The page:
|Relax. I'm a sorcerer.|
The character Sarastro may represent several different people. The first and most obvious possibility is that he represents Zoroaster, or Zarathustra, the prophet and founder of the first monotheistic religion in ancient Iran. Zarathustra, along with other religious founders, is a prominent figure in Freemasonry. Another possibility suggested by Katherine Thomson is that Sarastro represents Mozart’s friend Ignaz von Born. Born was a famous metallurgist and probable alchemist who initiated Mozart into the Illuminist lodges. Still another and most compelling possibility is that Sarastro represents the charismatic and mysterious adventurer, Count Cagliostro.
While accounts of Cagliostro’s life vary widely he is believed to have been a grifter and occultist of low birth who rose to the level of aristocrat and international celebrity in the eighteenth century due to his powerful associations among the Bavarian Illuminists. Mozart would have no doubt heard of Cagliostro and may have had occasion to meet him, though there are no accounts of this. Cagliostro was a conjurer who developed a specific rite within Freemasonry known as the Egyptian Rite. This is a rite that makes use of various Egyptian symbols and cosmology, particularly the cults of Isis and Osiris who are mentioned throughout The Magic Flute. The opera takes place in an Egyptian, Middle Eastern, or Near Eastern setting very similar to the regions invoked in the Egyptian Rite.
In Cagliostro’s séances that he performed for his Illuminist friends and their various hangers-on, Cagliostro would wear a turban and an iridescent cape, not unlike Sarastro. He would summon two virginal youths, a boy and a girl around a crystal globe of clarified water and he would describe their destinies and perform various miracles, according to Masonic lore. This is very close to the story of The Magic Flute. Sarastro summons two virginal youths, Tamino and Pamina, to join him in his temple. If they trust in the sorcerer then no harm will befall them and they will each discover one another and fulfill their destiny to be married.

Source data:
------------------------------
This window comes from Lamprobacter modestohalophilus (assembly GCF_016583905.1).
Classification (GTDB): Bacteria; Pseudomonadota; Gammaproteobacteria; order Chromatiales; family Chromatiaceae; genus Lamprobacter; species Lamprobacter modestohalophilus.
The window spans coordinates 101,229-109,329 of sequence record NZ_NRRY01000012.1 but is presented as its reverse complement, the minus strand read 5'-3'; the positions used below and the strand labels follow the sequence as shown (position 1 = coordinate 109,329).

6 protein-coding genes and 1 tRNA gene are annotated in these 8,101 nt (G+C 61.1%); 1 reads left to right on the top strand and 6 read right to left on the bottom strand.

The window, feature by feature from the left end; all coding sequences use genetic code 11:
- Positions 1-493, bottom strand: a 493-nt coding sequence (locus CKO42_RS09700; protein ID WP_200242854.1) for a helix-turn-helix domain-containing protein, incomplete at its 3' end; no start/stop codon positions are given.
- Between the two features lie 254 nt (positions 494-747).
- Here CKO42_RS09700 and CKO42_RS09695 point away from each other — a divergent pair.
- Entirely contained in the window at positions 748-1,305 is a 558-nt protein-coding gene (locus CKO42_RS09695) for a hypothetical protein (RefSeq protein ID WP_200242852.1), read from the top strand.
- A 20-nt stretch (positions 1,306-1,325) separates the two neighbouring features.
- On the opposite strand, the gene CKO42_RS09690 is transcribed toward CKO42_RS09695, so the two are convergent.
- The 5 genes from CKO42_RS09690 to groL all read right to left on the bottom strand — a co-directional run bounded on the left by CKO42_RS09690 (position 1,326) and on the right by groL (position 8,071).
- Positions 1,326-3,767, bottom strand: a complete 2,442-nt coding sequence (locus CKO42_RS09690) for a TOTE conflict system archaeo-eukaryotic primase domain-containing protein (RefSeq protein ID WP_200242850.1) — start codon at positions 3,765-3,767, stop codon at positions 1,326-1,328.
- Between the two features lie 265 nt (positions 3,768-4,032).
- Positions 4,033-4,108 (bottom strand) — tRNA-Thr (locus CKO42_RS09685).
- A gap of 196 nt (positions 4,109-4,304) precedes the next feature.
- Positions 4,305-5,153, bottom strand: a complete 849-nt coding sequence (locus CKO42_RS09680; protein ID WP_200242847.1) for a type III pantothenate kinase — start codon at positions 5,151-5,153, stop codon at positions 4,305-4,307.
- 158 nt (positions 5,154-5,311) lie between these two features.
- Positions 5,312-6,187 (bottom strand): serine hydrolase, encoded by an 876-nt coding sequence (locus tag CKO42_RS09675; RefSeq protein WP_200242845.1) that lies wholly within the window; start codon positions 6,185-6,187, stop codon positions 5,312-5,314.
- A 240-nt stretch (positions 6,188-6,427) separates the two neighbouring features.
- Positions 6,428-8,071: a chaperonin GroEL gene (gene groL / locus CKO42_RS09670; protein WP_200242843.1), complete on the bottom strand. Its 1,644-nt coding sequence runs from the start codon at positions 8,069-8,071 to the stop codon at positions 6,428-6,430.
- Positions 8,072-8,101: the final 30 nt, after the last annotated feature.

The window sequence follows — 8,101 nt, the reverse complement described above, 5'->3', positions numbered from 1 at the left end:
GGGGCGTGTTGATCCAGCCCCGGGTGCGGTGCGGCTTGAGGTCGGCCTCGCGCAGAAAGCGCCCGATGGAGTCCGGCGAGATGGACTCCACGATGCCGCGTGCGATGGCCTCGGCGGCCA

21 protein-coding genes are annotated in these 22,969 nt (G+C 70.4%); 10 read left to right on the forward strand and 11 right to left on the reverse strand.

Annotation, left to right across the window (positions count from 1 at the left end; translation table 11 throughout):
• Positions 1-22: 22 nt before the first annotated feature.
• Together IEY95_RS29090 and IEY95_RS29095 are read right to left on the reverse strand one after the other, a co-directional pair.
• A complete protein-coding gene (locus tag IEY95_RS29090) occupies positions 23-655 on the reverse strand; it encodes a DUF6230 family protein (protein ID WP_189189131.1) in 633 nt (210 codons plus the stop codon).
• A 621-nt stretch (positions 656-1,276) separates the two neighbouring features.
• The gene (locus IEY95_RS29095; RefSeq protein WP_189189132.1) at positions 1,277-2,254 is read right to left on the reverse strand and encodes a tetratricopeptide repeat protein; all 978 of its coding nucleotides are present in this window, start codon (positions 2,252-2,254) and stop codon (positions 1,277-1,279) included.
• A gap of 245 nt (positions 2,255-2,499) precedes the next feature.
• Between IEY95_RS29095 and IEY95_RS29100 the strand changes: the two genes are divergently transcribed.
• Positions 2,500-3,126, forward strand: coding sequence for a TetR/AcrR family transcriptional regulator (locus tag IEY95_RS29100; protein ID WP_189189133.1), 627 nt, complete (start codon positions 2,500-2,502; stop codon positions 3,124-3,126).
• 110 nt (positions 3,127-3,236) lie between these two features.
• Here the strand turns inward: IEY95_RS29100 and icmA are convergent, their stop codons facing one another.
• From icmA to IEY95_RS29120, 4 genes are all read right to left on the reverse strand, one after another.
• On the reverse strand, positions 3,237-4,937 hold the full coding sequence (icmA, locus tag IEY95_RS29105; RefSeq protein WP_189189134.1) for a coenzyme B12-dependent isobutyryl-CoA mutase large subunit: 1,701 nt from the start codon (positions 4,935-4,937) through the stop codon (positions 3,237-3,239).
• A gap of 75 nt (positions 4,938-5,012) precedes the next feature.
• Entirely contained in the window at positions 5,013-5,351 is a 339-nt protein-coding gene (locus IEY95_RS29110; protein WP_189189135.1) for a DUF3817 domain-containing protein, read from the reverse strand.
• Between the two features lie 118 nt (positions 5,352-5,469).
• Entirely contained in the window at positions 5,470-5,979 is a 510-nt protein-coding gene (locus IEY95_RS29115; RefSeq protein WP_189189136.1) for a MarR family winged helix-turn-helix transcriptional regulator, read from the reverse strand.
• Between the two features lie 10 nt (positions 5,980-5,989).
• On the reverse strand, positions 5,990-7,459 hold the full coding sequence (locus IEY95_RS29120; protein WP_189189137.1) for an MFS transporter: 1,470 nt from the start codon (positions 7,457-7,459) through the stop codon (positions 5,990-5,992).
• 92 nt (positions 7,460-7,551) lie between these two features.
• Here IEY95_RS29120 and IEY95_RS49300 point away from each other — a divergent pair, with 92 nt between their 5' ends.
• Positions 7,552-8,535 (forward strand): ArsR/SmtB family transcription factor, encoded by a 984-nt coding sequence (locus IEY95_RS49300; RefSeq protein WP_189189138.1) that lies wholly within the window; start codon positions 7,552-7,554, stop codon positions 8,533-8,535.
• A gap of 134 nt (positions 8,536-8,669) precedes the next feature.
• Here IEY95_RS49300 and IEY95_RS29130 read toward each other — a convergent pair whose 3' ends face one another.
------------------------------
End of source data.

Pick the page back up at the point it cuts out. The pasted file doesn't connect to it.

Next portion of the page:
It is quite possible that Cagliostro was a key figure in The Affair of the Diamond Necklace. This is an event that eventually led to the French Revolution and the execution of Louis XVI. It is almost indisputable that the Illuminati were instrumental in the French Revolution and that their senior members presided over the subsequent Reign of Terror. An excellent late eighteenth century account of these events can be found in Abbé Barruel’s “Memoirs Illustrating the History of Jacobinism.” Cagliostro was formerly charged and convicted for his collusion in the affair, but was later acquitted.
The official story of The Diamond Necklace Affair is that Marie Antoinette commissioned some jewelers to make an extravagant diamond necklace worth over 20,000 livres directly from taxes collected from the French people. This enraged the people of France when it was discovered and thus eased the way for a coup orchestrated by the Jacobins, a franchise of the then disbanded Bavarian Illuminati.
However, according to Henry Evans’s official Masonic book “Cagliostro and the Egyptian Rite of Freemasonry” it was Cagliostro who presented the necklace to the powerful French nobleman, Cardinal de Rohan. De Rohan’s lover was a grifter and a prostitute who finagled her way into Marie Antoinette’s court. It was she that discovered the commissioning of the necklace and leaked its existence to authorities. Is Henry Evans suggesting that The Diamond Necklace affair was a frame-up orchestrated by Cagliostro, de Rohan, and the Jacobins? Could this event have been an elaborate false-flag operation to undermine the throne and pave the way for the French Revolution? Is The Magic Flute meant to memorialize Cagliostro and the Egyptian Rite? Is it meant to be propaganda worshipping the Illuminists and the Jacobins who were the wicked architects of the French Revolution; the very same puppet masters who were, by 1791, administering the Reign of Terror against the French people?
|Freedom has arrived.|
The Magic Flute is regarded today as an arch masterpiece of high culture, but we must see it for what it was originally meant to be. This was a pop-culture phenomenon that was meant for mass consumption and designed to have mass appeal. The opera exploits many cultural fads that existed in 1791. The Egyptian setting would have appealed to the cultural fascination with extinct empires as popularized by Marmontel’s novel The Incas. Yet, although meant to cater to the lowest common denominator, The Magic Flute also contains occult music, numerous symbols, and references that would have only been visible to the Illuminati clique of insiders. It was none other than Goethe, a fellow Illuminist, who had this to say of The Magic Flute “It is enough that the crowd would find pleasure in seeing the spectacle; at the same time its high significance will not escape the initiates.” One can only wonder if there are any 21st century spectacles meant for mass consumption that might also have occulted significance to those who have been initiated into the dark mysteries.
|Egypt: The Old World New World Order|
A Resolution of Mozart andFreemasonry: Enlightenment and the Persistence of the Counter Reformation by Peter Paul Fuchs